What are Quit Rents?
One of the City of London’s more arcane rituals, the Quit Rents Ceremony dates back to 1211. It sees a token – or ‘quit’ – rental paid by the City to the Crown for two parcels of land (‘quit’ rents originally meaning a payment in lieu of other feudal obligations). There’s just one problem: no one knows exactly where either of the two plots actually are. One is near Bridgenorth in Shropshire; the other was a forge in the Strand area. The Shropshire rent is two knives, one sharp and one blunt, their cutting capabilities tested against a hazel rod in full view of the court. The City plot’s annual ‘fee’ is six horseshoes and 61 nails.
Two knives are forged new each year by the Worshipful Company of Cutlers, but the horseshoes and nails are antiques, dating back to 1361 – gigantic iron crescents lent to the City by the Crown so they can use them in ‘payment’. Presiding over this scene at the Royal Courts of Justice every October sits the Queen’s Remembrancer, resplendent in black robes, lace cravat, shiny shoes and an 18th-century wig with a tricorn hat perched on top.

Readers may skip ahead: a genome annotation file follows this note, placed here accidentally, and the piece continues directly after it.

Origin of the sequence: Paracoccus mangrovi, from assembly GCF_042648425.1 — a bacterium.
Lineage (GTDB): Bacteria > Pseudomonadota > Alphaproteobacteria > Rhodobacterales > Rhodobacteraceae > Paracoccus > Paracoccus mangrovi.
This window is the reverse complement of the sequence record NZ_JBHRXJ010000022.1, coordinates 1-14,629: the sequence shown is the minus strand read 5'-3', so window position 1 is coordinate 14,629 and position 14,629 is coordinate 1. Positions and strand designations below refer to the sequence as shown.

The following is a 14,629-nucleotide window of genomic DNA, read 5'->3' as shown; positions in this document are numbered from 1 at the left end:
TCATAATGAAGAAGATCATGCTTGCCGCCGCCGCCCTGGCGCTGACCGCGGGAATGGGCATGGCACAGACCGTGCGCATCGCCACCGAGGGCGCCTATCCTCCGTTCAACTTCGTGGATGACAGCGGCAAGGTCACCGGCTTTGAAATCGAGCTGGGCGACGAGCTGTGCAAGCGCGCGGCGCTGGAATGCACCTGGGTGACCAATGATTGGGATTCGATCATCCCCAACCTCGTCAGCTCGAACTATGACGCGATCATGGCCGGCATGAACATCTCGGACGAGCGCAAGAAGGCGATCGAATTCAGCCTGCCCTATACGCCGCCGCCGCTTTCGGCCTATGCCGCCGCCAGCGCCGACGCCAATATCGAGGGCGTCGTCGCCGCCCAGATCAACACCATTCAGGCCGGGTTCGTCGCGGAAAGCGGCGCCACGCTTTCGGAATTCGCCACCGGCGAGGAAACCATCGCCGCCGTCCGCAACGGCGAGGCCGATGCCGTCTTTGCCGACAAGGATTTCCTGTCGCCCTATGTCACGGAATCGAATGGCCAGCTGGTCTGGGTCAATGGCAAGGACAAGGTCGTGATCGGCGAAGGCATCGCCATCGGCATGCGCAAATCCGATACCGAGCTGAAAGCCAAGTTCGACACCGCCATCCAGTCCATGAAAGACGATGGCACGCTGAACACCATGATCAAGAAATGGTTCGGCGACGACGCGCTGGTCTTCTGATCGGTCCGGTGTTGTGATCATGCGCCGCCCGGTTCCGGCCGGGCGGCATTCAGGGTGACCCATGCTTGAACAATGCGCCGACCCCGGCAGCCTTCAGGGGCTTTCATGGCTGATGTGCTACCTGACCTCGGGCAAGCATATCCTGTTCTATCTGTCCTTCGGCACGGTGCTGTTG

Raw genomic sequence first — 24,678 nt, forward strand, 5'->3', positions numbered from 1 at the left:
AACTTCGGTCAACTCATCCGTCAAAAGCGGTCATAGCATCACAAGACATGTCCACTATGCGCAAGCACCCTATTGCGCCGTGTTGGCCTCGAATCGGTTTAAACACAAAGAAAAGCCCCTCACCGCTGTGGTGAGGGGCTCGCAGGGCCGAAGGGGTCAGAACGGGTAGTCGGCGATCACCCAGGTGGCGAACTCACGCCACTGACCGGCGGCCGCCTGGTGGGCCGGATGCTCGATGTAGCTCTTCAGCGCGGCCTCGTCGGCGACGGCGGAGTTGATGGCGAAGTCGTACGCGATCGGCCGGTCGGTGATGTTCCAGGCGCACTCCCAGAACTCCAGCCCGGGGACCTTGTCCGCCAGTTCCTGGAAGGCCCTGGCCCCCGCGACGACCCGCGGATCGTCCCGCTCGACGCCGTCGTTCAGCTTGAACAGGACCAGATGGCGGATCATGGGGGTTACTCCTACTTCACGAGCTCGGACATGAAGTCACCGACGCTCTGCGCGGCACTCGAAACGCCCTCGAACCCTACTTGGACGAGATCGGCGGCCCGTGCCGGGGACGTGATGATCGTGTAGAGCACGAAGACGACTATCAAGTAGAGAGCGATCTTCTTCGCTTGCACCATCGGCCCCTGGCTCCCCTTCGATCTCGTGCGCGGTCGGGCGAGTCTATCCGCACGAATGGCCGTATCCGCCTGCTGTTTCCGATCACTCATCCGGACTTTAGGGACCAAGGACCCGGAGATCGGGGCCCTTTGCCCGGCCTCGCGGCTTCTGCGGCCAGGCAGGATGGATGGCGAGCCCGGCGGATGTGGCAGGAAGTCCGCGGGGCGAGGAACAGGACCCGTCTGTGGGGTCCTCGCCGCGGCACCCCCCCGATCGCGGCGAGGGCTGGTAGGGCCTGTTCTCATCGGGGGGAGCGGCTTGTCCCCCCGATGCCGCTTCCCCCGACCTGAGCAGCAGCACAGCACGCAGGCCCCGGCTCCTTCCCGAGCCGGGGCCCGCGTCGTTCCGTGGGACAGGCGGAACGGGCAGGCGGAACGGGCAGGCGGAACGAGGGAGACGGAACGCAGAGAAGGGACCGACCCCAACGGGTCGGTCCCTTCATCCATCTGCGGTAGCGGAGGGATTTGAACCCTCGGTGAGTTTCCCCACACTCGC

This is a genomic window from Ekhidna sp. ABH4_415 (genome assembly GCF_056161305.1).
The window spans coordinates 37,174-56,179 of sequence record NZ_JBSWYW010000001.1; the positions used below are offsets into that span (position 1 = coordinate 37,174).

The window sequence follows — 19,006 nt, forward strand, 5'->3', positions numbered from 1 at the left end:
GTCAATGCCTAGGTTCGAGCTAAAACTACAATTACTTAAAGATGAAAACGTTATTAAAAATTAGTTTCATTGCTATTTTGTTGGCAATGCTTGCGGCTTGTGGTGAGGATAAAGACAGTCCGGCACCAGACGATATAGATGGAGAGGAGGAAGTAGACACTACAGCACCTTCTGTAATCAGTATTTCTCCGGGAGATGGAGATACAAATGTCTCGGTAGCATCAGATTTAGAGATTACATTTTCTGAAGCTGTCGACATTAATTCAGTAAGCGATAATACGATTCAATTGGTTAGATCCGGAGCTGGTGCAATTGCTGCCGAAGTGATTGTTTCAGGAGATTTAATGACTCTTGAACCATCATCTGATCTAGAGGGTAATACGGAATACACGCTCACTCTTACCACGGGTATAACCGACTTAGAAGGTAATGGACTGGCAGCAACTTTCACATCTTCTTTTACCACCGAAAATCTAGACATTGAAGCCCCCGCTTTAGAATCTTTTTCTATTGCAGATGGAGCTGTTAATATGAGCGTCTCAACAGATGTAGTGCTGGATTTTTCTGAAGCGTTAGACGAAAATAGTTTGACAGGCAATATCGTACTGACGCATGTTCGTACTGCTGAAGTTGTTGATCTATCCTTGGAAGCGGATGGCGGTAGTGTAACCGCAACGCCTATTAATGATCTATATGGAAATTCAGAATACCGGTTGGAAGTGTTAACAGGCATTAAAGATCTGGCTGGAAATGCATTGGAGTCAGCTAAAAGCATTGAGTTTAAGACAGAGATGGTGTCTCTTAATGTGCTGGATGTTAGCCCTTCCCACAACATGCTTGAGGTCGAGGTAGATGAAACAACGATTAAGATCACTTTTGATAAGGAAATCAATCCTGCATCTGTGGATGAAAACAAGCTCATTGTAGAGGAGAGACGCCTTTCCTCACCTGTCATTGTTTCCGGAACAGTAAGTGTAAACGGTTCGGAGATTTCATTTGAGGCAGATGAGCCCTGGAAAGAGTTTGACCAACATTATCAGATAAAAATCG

RITUAL DUES The Quit Rents Ceremony in action